What do you know about your child’s dental health? Brush up on how to keep your child’s teeth clean from infancy and on.

How to Care for Your Baby’s Teeth

  • Even before your baby starts teething, run a clean, damp washcloth over the gums to clear away harmful bacteria.
  • When your baby gets teeth, brush them with an infant toothbrush. Use water and a tiny bit of  fluoride toothpaste. Use fluoride toothpaste that carries the American Dental Association’s (ADA) seal of acceptance. For children younger than 2, consult first with your doctor or dentist regarding the use of fluoride toothpaste.
  • When two of your baby’s teeth touch, you can begin flossing between them.
  • Even babies can get tooth decay. Putting a baby to sleep with a bottle can harm a baby’s teeth. Sugars from juice, formula or milk that stay on a baby’s teeth for hours can eat away at the enamel (the layer of the tooth that protects against tooth decay).

How to Brush Your Child’s Teeth

  • Apply the right amount of toothpaste. The ADA recommends a rice-sized smear for children ages 0-3 and a pea-size amount for children ages 3 and older.
  • Angle the toothbrush 45°. The toothbrush should be facing towards the gums of the upper or lower teeth.
  • Move the brush gently back and forth with short, tooth-size strokes. Continue this technique for the interior, exterior and chewing surfaces of the teeth.
  • Hold the toothbrush in a vertical position to brush the front teeth. Make sure to clean the front and back.
  • Brush the tongue to remove bacteria from the surface.
  • If your child is younger than 6, watch them brush. Help your child until they have good brushing skills, and remind them to spit toothpaste rather than swallow.

How to Prevent Cavities

Cavities happen when bacteria and food left on the teeth after eating are not brushed away. Acid collects on a tooth, softening its enamel until a hole – or cavity – forms.

  • Start good oral habits early. Teach kids to brush at least twice a day with fluoride toothpaste and to floss regularly.
  • Get enough fluoride. Regular use of fluoride toughens the enamel, making it harder for acid to penetrate.
  • Limit or avoid some foods. Sugary foods, juices and candy can erode enamel and cause cavities. If your kids eat these foods, have them rinse their mouth or brush their teeth afterwards to wash away the sugar. The same goes for taking sweetened liquid medicines; always have kids rinse or brush afterward.

4 Apps to Keep Kids Brushing

  • Disney Magic Timer by Oral-B: Kids can brush with their favorite characters, keep track of their progress, and unlock games and stickers.
  • Mimizaur Tooth Brushing Timer: Cartoons featuring Mimizaur the dinosaur, fun music and rewards encourage brushing.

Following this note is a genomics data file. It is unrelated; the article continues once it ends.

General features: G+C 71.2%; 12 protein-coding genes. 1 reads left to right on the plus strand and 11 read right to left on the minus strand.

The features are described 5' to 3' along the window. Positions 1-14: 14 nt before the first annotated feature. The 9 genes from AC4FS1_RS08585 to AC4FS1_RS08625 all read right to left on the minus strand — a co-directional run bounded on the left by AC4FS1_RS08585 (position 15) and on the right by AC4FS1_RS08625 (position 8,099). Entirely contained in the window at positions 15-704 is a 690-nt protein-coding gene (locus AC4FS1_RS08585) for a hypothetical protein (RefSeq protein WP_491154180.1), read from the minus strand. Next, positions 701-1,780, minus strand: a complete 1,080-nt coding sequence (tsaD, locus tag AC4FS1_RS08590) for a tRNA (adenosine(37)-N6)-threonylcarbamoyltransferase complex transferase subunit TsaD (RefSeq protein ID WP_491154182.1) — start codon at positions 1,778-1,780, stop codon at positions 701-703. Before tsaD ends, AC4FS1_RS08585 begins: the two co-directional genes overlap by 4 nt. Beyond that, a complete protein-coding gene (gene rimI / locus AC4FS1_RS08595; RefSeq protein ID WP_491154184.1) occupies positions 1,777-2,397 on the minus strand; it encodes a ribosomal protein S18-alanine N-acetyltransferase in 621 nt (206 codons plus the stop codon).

• Pokémon Smile: Brush along with Pokémon to defeat cavity-causing bacteria, collect awards and become a Brushing Master in this fun app.
  • Toothsavers Brushing Game: Kids have two minutes to brush away a magic spell cast by the evil sorceress — as they progress, they’ll unlock new characters.

A Brush for Little Hands

Help young kids develop good brushing habits with the Quip Kids Sonic Toothbrush. The kid-sized replaceable brush head has soft bristles, and sonic vibrations help clean effectively. A built-in 2-minute timer with 30-second pulses helps them brush for the recommended time. The brush is battery powered, with no wires or chargers to get in the way, and the slim design fits smaller hands. Available on amazon.com for $24.99.

The Tooth Fairy: By the Numbers

  • The tooth fairy visits each child around 20 times (that’s how many baby teeth children have).
  • In 2023, the average cash gift of the tooth fairy was $6.23.
  • Today’s American tooth fairy began to appear in popular culture in the early 1900s.
  • National Tooth Fairy Day is celebrated on February 28.

Tooth Truths

  • Orthodontists recommend having a child’s teeth evaluated at age 7.
  • One in five children has an untreated cavity.
  • Nearly four million kids have braces; most are between 9 and 14 years old.
  • Sharing utensils, cups or food can transmit cavity-causing bacteria from one person to another.
  • Third molars, or wisdom teeth, usually erupt between the ages of 17-21.

Resources: cdc.gov, familydoctor.org, kidshealth.org, deltadental.com, aaoinfo.org, adea.org, colgate.com, axios.com, ada.org, cavityfreekids.org

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